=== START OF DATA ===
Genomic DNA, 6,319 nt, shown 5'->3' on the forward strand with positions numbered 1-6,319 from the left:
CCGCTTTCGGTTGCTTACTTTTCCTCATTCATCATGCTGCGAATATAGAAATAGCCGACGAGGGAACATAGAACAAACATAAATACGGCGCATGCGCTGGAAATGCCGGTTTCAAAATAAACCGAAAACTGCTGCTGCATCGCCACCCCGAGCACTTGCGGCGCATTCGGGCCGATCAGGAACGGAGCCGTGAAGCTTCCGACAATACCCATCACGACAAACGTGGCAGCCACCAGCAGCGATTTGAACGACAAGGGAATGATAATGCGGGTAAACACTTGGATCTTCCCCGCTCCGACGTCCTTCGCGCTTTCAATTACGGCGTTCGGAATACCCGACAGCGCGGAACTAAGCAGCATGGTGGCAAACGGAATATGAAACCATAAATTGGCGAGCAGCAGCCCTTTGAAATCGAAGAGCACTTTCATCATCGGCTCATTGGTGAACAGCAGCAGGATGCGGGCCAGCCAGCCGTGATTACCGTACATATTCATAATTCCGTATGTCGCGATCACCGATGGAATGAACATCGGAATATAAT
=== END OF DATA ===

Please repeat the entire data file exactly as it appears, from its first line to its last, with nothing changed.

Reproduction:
Genomic DNA, 6,319 nt, shown 5'->3' on the forward strand with positions numbered 1-6,319 from the left:
CCGCTTTCGGTTGCTTACTTTTCCTCATTCATCATGCTGCGAATATAGAAATAGCCGACGAGGGAACATAGAACAAACATAAATACGGCGCATGCGCTGGAAATGCCGGTTTCAAAATAAACCGAAAACTGCTGCTGCATCGCCACCCCGAGCACTTGCGGCGCATTCGGGCCGATCAGGAACGGAGCCGTGAAGCTTCCGACAATACCCATCACGACAAACGTGGCAGCCACCAGCAGCGATTTGAACGACAAGGGAATGATAATGCGGGTAAACACTTGGATCTTCCCCGCTCCGACGTCCTTCGCGCTTTCAATTACGGCGTTCGGAATACCCGACAGCGCGGAACTAAGCAGCATGGTGGCAAACGGAATATGAAACCATAAATTGGCGAGCAGCAGCCCTTTGAAATCGAAGAGCACTTTCATCATCGGCTCATTGGTGAACAGCAGCAGGATGCGGGCCAGCCAGCCGTGATTACCGTACATATTCATAATTCCGTATGTCGCGATCACCGATGGAATGAACATCGGAATATAAT